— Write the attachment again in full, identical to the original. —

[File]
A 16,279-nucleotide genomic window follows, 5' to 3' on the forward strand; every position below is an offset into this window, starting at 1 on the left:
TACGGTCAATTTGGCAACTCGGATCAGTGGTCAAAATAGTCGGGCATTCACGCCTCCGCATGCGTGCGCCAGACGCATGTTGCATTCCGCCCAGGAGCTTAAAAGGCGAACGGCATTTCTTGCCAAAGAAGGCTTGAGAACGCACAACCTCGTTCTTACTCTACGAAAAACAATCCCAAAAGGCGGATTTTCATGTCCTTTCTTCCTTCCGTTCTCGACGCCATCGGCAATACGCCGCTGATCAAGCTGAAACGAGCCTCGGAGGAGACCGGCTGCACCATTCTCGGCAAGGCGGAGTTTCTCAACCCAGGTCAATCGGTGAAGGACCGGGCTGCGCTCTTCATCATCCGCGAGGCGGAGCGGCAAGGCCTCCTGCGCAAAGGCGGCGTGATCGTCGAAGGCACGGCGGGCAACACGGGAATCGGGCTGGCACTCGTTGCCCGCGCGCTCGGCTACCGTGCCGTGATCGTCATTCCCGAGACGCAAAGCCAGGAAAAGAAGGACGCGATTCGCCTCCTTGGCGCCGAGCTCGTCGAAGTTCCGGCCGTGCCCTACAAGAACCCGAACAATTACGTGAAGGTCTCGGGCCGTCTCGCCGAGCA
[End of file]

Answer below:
A 16,279-nucleotide genomic window follows, 5' to 3' on the forward strand; every position below is an offset into this window, starting at 1 on the left:
TACGGTCAATTTGGCAACTCGGATCAGTGGTCAAAATAGTCGGGCATTCACGCCTCCGCATGCGTGCGCCAGACGCATGTTGCATTCCGCCCAGGAGCTTAAAAGGCGAACGGCATTTCTTGCCAAAGAAGGCTTGAGAACGCACAACCTCGTTCTTACTCTACGAAAAACAATCCCAAAAGGCGGATTTTCATGTCCTTTCTTCCTTCCGTTCTCGACGCCATCGGCAATACGCCGCTGATCAAGCTGAAACGAGCCTCGGAGGAGACCGGCTGCACCATTCTCGGCAAGGCGGAGTTTCTCAACCCAGGTCAATCGGTGAAGGACCGGGCTGCGCTCTTCATCATCCGCGAGGCGGAGCGGCAAGGCCTCCTGCGCAAAGGCGGCGTGATCGTCGAAGGCACGGCGGGCAACACGGGAATCGGGCTGGCACTCGTTGCCCGCGCGCTCGGCTACCGTGCCGTGATCGTCATTCCCGAGACGCAAAGCCAGGAAAAGAAGGACGCGATTCGCCTCCTTGGCGCCGAGCTCGTCGAAGTTCCGGCCGTGCCCTACAAGAACCCGAACAATTACGTGAAGGTCTCGGGCCGTCTCGCCGAGCA